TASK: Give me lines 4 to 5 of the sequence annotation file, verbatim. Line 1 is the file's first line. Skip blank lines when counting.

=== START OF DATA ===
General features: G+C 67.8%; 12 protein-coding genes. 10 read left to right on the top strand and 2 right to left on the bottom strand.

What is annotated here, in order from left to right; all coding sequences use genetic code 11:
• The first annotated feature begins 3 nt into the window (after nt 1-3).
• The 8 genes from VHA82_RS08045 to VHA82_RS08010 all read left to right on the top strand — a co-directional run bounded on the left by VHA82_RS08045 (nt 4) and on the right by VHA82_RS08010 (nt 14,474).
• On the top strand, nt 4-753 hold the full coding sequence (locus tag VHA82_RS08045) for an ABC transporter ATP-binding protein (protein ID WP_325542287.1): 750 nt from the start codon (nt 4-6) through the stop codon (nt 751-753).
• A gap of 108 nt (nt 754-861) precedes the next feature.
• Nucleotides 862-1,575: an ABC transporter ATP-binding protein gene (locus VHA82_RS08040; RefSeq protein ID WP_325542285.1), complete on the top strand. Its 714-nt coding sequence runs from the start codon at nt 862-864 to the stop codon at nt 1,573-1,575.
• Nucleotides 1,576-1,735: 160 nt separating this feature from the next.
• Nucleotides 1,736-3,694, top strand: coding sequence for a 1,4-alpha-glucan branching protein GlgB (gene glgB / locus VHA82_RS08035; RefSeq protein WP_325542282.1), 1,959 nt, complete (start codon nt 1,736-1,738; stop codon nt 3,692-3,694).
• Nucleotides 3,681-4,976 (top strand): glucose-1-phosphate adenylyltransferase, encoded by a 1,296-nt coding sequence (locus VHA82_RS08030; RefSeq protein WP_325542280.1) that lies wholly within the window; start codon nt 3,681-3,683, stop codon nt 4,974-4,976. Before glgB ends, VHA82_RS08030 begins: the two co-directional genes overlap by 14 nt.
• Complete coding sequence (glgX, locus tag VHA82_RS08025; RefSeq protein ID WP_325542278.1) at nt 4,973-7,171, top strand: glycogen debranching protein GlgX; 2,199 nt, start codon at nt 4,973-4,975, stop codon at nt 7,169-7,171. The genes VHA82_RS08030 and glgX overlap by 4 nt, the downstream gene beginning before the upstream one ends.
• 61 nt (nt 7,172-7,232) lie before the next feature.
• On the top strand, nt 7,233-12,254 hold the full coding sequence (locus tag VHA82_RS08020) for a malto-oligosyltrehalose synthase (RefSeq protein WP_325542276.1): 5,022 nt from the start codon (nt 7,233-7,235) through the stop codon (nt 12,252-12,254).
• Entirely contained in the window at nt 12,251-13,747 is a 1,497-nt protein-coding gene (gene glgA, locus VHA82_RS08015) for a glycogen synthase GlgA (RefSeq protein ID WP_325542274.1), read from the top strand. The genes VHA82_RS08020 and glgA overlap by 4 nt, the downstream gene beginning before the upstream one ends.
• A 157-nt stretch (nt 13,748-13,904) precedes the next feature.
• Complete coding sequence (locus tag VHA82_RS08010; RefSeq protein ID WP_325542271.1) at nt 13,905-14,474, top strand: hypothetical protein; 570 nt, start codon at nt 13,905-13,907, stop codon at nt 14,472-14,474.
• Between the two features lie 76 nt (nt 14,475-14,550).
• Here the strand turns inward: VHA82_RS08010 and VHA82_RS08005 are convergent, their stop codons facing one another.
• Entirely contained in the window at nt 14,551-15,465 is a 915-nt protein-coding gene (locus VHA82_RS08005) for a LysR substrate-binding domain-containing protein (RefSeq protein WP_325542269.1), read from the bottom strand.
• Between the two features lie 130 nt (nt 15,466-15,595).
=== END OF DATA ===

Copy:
• The 8 genes from VHA82_RS08045 to VHA82_RS08010 all read left to right on the top strand — a co-directional run bounded on the left by VHA82_RS08045 (nt 4) and on the right by VHA82_RS08010 (nt 14,474).
• On the top strand, nt 4-753 hold the full coding sequence (locus tag VHA82_RS08045) for an ABC transporter ATP-binding protein (protein ID WP_325542287.1): 750 nt from the start codon (nt 4-6) through the stop codon (nt 751-753).